This month marks the 15th anniversary of my first post on the FutureBlind blog. This is such a long time in the internet age that I feel like an old man now. I started the blog in college as a place for my thoughts on investing and business case studies. What I’ve written about over the years has morphed along with my interests, and I continue to enjoy putting my thoughts out there. I’ll keep going as long as I’m able to and hope readers continue to find it enjoyable! 😄
In this roundup edition:
Essay: Take the Iterative Path — How SpaceX innovates by moving fast and blowing things up.
🖼 The AI art renaissance — What kinds of crazy applications will the AI art models lead to?
⚡️ Energy! — Energy superabundance and Mark Nelson on nuclear.
🚀 Space updates — Will we see SLS and Starship launch the same month?
🧪 What negatives does technology cause? — How do we distinguish potential risks of new tech?
🔦 Company Spotlights — Rocket Lab and Perimeter Solutions.
🔗 Interesting Links — All about Polaroid, why American can’t build, and the little ways the world works.
📚 Book notes — How Innovation Works, Where Good Ideas Come From
I just finished 2 books on the history of Polaroid 🌈1. A remarkable tech company with enormous success in consumer and industrial applications for decades. It’s also remarkable just how much Apple was influenced by Polaroid.
A brief history
As a child Edwin Land found a copy of the 1911 edition of Physical Optics, a textbook by the physicist Robert W. Wood. He obsessed over its contents, lingering on one chapter in particular: the polarization of light.
In 1928, Ed Land was 19 when he invented the first thin-sheet polarizer. He cofounded Land-Wheelwright Labs with a friend in 1932 after dropping out of Harvard. Their first products were polarized versions of headlights, sunglasses, etc.
They grew slowly with mostly small industrial contracts for 6 years, then reincorporated as Polaroid Corporation. During the war sales grew an order of magnitude, 80% of which went to the military for products like polarized goggles.
In 1943 Land came up with the idea for a film camera that can process right away instead of in a lab. R&D started immediately, but it wasn’t until 1948 their first camera, the Model 95, was released. It went on to sell 900k units in 5 years.
The 95 was a classic disruptive innovation: worse quality than traditional film cams, dismissed as not “real” photography, but appealing to a new market of customers. And profitable: camera for $90, film packages with 60% gross margins.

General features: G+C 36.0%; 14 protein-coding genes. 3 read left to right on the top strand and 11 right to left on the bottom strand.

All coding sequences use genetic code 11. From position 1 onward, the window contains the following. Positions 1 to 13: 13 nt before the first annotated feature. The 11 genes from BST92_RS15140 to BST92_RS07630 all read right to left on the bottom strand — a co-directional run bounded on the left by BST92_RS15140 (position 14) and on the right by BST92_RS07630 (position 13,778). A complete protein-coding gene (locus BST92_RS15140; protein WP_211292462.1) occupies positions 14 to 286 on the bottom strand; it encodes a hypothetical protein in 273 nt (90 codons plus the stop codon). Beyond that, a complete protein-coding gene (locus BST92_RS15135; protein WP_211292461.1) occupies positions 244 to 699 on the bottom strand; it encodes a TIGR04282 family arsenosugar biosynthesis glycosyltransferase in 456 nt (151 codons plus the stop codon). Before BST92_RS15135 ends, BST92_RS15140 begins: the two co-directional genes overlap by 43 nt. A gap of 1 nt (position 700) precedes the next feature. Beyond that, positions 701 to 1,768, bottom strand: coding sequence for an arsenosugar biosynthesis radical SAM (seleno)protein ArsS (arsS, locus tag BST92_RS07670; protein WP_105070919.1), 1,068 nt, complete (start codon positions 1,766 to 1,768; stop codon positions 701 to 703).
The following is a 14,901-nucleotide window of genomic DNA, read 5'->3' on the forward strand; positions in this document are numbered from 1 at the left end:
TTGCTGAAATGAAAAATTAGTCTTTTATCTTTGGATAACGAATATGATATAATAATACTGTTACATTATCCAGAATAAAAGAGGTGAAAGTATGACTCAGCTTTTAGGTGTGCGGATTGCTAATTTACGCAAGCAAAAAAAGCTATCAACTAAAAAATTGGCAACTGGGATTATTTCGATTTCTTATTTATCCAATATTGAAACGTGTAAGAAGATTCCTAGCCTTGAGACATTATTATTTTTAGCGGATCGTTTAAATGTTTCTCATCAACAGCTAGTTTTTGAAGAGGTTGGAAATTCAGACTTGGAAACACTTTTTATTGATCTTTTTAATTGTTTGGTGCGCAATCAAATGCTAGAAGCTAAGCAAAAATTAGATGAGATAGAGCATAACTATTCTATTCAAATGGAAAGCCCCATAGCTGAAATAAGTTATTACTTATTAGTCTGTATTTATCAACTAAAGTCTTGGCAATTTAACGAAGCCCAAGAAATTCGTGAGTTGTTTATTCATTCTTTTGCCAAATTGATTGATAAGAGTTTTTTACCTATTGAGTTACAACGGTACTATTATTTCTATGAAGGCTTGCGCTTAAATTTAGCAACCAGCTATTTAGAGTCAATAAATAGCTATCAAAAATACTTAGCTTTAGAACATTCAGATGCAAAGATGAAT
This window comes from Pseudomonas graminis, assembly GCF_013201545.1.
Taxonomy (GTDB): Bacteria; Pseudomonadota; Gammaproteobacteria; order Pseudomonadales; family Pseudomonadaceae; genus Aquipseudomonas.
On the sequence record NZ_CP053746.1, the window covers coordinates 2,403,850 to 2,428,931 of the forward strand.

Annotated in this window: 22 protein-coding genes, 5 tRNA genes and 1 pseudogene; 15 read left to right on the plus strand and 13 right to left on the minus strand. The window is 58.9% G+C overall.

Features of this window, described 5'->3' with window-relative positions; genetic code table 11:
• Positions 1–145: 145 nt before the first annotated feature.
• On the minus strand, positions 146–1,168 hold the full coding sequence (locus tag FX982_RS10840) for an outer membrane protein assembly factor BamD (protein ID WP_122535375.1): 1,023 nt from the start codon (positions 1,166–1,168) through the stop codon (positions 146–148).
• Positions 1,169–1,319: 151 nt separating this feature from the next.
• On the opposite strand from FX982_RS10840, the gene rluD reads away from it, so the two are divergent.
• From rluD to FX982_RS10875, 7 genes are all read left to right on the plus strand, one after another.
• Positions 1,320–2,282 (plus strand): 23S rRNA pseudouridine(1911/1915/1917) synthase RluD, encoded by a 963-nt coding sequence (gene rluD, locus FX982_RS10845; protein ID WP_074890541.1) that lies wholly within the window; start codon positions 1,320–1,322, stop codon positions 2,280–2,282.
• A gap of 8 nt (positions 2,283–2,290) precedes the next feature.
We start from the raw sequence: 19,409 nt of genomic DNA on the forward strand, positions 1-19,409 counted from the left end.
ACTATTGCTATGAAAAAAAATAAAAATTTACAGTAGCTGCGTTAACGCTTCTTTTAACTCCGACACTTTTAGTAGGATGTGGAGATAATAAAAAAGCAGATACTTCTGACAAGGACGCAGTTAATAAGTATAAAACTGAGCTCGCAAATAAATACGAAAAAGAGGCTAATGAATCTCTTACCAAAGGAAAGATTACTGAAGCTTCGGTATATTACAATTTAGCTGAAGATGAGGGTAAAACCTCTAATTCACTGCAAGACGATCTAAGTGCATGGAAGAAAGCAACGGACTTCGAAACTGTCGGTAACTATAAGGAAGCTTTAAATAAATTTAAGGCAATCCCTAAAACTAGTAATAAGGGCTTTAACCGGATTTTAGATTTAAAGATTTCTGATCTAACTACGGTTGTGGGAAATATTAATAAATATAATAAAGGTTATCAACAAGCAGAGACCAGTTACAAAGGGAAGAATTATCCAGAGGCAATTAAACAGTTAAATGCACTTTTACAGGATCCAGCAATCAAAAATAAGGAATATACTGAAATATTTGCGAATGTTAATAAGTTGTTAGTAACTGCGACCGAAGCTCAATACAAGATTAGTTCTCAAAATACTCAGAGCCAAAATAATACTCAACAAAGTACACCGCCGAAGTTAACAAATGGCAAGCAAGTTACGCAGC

With all the new cash flow, they could plow it back into R&D. To Land, they had “. . . created an environment where a man was expected to sit and think for two years.”
Polaroid’s growth lasted decades longer, peaking in the ’80s right when, ironically, they won an historic years-long lawsuit against Kodak for patent infringement.
Apple, the spiritual successor
Back to the Apple comparison. The similarities are clear: from values, to marketing, to org structure, to product launches and demos.
Just like Jobs, Land was at the top of every invisible organizational chart. An anonymous former colleague: “Don’t kid yourself, Polaroid is a one-man company.”
When faced with scientific illiteracy or lack of imagination, Land resorted to a restrained bit of showbiz. As it turned out, he was strikingly good at explaining his work to people, and powerfully persuasive.
Ed Land was one of Jobs’ childhood heroes. Jobs met with him later and connected when when Land said his products have always existed, they were just invisible: waiting to be discovered. Apple exemplified Land’s motto “Don’t do anything that someone else can do.“
Polaroid’s downfall started long before the digital apocalypse with their sidelining of Land in the ’80s. His final mistake was giving little thought to his own succession and the future of the company in the new generation. When they all but kicked Land out, Jobs met with and scolded management, saying Polaroid would turn into “a vanilla corporation”.
And it did. Jobs would take this lesson to heart many years later with his own succession plan.
I’ll finish with a Land quote from 1970: “We are still a long way from the… camera that would be, oh, like the telephone: something that you use all day long … a camera that you would use as often as your pencil or your eyeglasses.”